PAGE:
Information about Þjórsá


The majestic Thjorsa is Iceland‘s longest and second-most volumnous river. The 230 meter long river has its source at the glacier Hofsjokull and has several tributaries, the two largest being Tungnaa, and Kaldakvisl, which both have their origins by Vatnajokull glacier. Thjorsa river also divides the counties Rangarvallasysla and Arnessysla.

Sights & activities

On its way southward, Thorsa passes a lava field named after the river, Thjorsarhraun, covering some 26 km2. This lava flowed some 7800 years ago and was one of the greatest postglacial holocene fows in the world,

Many beautiful waterfalls are found in the river, i.e. Kjalkaversfoss, Dynkur, Gljufurleitarfoss, Budafoss, Hestfoss and Urridafoss. Additonally, there are Trollkonuhlaup, Minna-Nups Fludir and Thjofafoss, but these waterfalls have been affected by irrigations in the river.The river also has several small islets, the largest being Hagaey and Arnes, wherefrom Arnessysla county takes its name.

At Arnes you can see the ruins of an ancient local parliament, Arnesthing. Also notable on the island is the hill Thingholl (‚Parliament hill‘) and the hanging rocks known as Galgaklettar (‚Gallows Rocks‘). The name suggests that this place was used for executions in former times.

Also notable is the islet Videy, as it is naturally preserved due to its rich birchwood and for featuring over 70 species of vascular plant. Two of these are particularly rare in Iceland.   

Thjorsa offers great opportunities for fishing. Salmon, trout, tar, salmon trout, stickleback, eel and the European Flounder are all found in the river. Indeed, Thjorsa and its tributaries are among the most abundant salmon rivers in the country. Seals are also found in the river and have long been hunted there. Last, but not least, rafting on Thjorsa is a popular and exhilarating experience.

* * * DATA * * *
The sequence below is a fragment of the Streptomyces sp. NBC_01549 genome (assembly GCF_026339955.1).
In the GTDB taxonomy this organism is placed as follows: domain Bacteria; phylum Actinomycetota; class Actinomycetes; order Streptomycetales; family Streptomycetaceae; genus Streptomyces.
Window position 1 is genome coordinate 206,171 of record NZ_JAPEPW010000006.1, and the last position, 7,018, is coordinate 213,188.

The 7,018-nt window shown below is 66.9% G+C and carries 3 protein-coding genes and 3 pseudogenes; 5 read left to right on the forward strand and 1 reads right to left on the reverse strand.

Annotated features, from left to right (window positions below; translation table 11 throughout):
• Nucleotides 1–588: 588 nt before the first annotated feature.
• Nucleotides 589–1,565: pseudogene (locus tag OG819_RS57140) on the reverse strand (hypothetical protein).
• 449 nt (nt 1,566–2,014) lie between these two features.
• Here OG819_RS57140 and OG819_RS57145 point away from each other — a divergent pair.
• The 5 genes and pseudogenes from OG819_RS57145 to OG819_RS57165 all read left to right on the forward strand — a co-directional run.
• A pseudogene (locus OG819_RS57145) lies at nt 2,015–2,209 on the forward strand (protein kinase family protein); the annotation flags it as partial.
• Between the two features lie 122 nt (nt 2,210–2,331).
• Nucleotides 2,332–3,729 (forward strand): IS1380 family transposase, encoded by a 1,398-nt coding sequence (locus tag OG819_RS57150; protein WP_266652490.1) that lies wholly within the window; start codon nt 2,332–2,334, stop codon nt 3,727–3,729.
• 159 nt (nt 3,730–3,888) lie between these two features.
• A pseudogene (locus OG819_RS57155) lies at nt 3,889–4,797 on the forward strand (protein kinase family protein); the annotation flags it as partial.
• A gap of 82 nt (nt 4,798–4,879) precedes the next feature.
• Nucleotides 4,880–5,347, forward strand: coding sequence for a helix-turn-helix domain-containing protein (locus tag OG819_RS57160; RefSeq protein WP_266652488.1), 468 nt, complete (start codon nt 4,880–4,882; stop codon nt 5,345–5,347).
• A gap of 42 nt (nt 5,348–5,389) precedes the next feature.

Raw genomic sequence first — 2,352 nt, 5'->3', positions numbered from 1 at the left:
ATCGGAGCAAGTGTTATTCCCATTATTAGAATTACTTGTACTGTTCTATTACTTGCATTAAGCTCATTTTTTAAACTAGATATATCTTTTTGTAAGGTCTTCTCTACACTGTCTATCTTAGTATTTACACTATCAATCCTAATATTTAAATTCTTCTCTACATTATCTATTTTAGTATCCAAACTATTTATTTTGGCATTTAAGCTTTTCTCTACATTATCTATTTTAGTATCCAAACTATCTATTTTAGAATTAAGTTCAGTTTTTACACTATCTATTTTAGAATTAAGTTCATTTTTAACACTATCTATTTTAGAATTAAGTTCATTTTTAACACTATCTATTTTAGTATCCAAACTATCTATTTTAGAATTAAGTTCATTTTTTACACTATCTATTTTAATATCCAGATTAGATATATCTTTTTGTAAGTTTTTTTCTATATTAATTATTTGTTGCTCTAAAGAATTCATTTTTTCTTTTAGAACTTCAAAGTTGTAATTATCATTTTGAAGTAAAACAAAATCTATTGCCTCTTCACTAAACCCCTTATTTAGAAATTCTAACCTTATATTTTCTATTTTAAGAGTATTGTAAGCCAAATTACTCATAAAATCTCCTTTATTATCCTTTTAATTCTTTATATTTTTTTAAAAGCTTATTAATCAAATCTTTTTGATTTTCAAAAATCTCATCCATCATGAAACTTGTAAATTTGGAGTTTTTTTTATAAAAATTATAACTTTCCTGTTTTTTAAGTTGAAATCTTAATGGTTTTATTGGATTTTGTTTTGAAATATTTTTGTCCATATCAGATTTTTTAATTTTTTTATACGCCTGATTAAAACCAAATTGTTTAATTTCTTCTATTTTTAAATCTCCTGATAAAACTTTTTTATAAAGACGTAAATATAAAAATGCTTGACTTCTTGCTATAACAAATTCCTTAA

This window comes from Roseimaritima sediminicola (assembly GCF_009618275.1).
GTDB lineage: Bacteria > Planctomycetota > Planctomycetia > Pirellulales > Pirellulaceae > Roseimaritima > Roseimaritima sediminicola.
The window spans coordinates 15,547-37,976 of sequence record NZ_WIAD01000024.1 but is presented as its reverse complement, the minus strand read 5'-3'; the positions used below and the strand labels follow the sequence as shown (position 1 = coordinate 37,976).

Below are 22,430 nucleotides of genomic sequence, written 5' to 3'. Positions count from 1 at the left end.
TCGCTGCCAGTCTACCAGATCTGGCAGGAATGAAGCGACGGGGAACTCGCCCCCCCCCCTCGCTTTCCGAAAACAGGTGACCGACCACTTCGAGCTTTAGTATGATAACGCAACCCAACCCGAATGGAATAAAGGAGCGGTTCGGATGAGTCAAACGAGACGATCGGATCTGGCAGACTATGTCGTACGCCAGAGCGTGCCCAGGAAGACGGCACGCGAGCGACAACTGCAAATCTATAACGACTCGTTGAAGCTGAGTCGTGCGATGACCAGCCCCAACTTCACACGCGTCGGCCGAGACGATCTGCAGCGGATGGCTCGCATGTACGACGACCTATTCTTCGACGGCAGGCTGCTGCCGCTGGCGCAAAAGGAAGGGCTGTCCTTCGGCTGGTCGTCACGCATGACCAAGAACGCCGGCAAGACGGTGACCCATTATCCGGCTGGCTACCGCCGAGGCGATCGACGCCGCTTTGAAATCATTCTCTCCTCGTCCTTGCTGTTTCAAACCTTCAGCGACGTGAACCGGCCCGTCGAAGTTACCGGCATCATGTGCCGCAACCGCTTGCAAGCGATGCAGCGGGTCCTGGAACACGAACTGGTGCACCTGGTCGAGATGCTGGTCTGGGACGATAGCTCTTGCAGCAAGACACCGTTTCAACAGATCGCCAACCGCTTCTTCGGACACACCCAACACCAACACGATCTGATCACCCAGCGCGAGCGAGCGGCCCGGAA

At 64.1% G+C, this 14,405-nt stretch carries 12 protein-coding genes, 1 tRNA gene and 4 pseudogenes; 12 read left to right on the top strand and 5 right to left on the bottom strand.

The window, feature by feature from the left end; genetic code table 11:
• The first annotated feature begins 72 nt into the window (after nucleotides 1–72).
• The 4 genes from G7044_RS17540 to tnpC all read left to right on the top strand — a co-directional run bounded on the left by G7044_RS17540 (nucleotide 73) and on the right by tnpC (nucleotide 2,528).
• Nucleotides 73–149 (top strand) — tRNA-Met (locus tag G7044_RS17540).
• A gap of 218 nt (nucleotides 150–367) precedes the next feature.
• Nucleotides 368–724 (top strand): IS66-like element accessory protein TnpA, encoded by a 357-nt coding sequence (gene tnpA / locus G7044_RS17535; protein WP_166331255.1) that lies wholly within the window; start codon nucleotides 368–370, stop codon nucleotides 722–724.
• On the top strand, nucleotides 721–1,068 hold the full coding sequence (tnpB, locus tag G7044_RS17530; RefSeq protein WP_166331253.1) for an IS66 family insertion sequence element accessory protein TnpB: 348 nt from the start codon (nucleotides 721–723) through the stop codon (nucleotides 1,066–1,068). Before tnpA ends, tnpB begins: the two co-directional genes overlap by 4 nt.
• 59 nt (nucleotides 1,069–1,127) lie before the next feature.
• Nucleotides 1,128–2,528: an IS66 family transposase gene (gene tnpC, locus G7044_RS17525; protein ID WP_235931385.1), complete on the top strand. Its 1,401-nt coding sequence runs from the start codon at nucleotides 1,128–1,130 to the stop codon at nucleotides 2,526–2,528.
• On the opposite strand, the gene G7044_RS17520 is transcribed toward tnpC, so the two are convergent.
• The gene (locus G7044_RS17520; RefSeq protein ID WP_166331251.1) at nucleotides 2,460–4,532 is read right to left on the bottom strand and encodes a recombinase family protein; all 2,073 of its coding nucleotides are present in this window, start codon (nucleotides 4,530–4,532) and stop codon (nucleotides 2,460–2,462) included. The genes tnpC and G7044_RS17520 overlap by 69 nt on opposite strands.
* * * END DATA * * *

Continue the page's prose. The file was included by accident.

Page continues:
Crossing the river

The river can be crossed by two bridges, the older, by Thrjotandi, originally built in the 19th century and reconstructed a bit lower in the river in 1949, and the younger by Sandafell, slightly below the Sultartangi power station. 

Power stations

The river has five hydropower stations, built by Landsvirkjun. These are Burfellsstod, Sultartangastod, Hrauneyjafossastod, Sigoldustod and Vatnsfellstod. The Budarhals powerstation is set to be completed in December 2013 and there are plans for three more, in the lower part of Thjorsa; Hvammsvirkjun, Holtavirkjun and Urridafossvirkjun. 

Services near Þjórsá

All services in 50km radius

Attractions nearby Þjórsá


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Tours near Þjórsá

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